Omega-3 fatty acids are considered essential because our bodies cannot make them and therefore, we must obtain them from our diets. They are necessary for energy, growth, activities in body cells, and muscle activity. Three fatty acids classified as omega-3 are: alpha linolenic acid (LNA), eicosapentenoic acid (EPA) and docosahexenoic acid (DHA). LNA is found in tofu, soybean, canola oil and nuts. Once in our bodies, LNA can be converted to EPA and DHA. We also can get EPA and DHA directly from our diet, from fish sources.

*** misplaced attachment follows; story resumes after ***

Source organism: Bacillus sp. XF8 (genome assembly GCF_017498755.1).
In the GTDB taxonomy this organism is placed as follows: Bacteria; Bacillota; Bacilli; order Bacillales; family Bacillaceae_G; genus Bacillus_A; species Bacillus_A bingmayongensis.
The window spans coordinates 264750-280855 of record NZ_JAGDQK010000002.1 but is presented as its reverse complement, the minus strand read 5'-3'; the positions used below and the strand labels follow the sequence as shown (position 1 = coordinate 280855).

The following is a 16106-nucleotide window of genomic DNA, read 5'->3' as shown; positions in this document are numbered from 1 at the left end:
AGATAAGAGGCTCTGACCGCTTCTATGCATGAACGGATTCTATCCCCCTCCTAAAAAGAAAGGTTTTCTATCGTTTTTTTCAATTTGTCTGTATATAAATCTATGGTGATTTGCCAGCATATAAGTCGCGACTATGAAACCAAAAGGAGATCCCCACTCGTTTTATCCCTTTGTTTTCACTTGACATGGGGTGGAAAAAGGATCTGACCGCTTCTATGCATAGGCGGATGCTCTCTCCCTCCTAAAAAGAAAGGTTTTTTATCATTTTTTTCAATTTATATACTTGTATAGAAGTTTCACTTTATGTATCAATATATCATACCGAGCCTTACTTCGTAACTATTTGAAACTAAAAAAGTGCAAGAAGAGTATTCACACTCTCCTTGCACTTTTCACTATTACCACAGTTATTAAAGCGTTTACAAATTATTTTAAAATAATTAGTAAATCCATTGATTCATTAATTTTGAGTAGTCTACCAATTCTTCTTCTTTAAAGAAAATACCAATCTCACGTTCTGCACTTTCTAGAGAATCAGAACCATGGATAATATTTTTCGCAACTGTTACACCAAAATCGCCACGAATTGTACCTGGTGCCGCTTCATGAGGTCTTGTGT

We know that EPA and DHA lower blood triglyceride levels, especially in people who have high triglyceride levels. Studies have also shown that fish oil consumption can result in small reductions in blood pressure in individuals with high blood pressure (no effect was seen in individuals with normal blood pressure). Omega-3s have been promoted to prevent heart disease; however, there is no convincing role for the supplements in prevention.
Unfortunately, we have no idea what the safe, optimal dose is for healthy individuals. Health professionals recommend fish oil capsules only for patients with high blood triglycerides. For those who wish to increase their intake of the omega-3s, eat fish sources 2-3 times weekly.
Fish containing omega-3 fatty acids
These fish contain 1 gram or more omega-3s per 3.5 ounces raw:
These fish contain 0.5 to 0.9 grams omega-3s per 3.5 ounces raw: